Schedule time to log on to the course site and study--REGULARLY! To promote success, reduce procrastination, and eliminate frustration, schedule regular study time for the course, when you are most efficient and when it is most convenient. You MUST log on several times a week!
Take advantage of "any time, anywhere" learning! You do not have to respond to discussion forum questions on the spot. Reflect on the questions and type your responses in your word processor. This allows you to articulate your responses before posting them, without worrying about being "dropped" by your internet service provider. Also, unlike in traditional classes where you have to listen to everyone's comments, in an online course, you may choose to read and react only to those comments that intrigue you and are relevant to your learning.
Be extra cautious, kind, and sensitive! The online environment offers a level playing field. Factors such as appearance, age, disabilities, race, etc. are not visible. However, because of the lack of body language, students and teachers may offend each other, often without intending to do so. Be polite and sensitive when replying to posted comments. Don't "say" anything online that you would not tell to someone's face.
Don't stay lost and confused! When students get overwhelmed, they drop. Often the mode of learning is blamed, when in fact they didn't ask for help when they were lost or confused. If you are unclear about something, it is very likely that others in the course have the same question. Send an email message or call your instructor, or post a message in the discussion forum. Your instructors are very interested in your success!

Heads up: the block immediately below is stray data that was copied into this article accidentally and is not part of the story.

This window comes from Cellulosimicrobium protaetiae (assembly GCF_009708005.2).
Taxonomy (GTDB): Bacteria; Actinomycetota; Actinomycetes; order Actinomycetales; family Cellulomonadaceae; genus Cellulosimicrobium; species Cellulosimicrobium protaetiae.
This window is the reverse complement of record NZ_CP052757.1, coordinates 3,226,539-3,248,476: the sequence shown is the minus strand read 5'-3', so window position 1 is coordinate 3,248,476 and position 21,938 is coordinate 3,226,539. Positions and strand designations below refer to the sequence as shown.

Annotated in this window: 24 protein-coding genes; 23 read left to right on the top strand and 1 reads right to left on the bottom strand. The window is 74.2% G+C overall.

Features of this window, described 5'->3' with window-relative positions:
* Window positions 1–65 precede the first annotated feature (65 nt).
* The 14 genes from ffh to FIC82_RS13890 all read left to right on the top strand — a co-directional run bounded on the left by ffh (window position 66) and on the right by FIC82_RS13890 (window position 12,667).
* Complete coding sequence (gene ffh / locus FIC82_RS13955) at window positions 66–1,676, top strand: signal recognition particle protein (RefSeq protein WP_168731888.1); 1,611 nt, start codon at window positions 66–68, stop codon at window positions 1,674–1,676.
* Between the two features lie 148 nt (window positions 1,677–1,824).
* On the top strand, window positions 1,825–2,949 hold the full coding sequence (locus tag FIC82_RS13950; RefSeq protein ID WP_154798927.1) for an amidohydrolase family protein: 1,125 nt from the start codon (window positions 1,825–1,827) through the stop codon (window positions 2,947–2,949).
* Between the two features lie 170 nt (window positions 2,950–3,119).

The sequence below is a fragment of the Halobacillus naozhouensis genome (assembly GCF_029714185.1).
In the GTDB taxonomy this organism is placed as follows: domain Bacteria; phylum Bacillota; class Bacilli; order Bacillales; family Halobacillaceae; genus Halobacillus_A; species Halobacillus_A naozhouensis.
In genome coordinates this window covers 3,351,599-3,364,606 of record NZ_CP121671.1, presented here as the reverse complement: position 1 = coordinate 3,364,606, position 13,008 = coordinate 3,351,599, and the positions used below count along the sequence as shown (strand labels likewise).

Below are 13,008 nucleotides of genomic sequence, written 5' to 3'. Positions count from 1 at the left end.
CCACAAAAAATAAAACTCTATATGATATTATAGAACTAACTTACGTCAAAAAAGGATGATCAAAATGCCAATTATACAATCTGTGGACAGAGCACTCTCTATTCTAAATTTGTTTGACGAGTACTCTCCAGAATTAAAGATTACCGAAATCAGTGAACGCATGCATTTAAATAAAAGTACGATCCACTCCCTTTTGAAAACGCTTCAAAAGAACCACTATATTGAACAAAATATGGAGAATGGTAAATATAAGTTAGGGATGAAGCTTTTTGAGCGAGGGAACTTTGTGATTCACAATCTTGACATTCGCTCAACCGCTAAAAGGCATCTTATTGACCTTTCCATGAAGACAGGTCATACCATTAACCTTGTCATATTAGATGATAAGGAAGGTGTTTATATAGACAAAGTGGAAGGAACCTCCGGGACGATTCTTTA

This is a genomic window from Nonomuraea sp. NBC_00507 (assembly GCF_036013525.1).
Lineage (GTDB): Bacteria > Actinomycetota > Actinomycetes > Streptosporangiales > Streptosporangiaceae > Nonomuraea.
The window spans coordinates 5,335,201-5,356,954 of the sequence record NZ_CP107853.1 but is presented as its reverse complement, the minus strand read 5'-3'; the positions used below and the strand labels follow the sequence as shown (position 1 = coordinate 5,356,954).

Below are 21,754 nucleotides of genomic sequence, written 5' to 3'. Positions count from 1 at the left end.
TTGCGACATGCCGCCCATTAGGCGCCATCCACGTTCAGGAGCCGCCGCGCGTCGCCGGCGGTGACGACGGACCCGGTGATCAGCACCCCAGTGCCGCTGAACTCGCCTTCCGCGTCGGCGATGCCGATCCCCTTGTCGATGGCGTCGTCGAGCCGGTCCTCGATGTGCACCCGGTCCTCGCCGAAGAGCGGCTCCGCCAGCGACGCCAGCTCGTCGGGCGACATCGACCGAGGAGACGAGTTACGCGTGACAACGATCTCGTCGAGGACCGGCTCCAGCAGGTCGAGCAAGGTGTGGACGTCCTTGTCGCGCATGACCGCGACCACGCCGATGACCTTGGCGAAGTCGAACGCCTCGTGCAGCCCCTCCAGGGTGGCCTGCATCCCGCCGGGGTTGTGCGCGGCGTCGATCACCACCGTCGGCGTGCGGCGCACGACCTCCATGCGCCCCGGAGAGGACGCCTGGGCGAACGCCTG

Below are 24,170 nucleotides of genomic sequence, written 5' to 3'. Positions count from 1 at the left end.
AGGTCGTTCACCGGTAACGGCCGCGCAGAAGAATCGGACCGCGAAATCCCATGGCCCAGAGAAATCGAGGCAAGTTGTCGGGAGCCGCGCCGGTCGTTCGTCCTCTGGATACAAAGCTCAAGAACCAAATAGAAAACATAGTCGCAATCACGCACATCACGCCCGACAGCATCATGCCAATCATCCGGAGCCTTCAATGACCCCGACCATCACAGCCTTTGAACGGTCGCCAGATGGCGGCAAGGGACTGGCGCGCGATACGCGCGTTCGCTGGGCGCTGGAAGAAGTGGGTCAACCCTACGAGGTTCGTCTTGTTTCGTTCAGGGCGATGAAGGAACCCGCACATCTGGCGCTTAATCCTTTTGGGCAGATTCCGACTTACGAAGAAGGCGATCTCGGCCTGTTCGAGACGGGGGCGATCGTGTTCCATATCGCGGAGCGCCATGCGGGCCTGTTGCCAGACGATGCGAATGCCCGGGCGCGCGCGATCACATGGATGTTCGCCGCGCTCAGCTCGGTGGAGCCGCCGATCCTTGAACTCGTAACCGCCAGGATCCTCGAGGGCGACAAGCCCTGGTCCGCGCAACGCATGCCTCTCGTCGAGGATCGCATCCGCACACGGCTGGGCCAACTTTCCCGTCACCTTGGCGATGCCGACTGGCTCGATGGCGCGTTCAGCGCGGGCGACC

Go beyond the call of duty! Take advantage of the links to supplementary materials that your instructor has gathered for you. They will give you a more in-depth analysis of the course content.
Stay in touch! Stay "connected" with the course, your instructor, and your classmates. Don't allow yourself to fall behind. Stay involved.
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This orientation was originally developed by Vivie Sinou as part of a grant from the Chancellor's Office, CA, 1999-00, and was adapted for Foothill College. The webpages were designed with ideas from Maricopa Center for Learning & Instruction, Illinois Online Network, and input from members of the California Community College Distance Learning Consortium.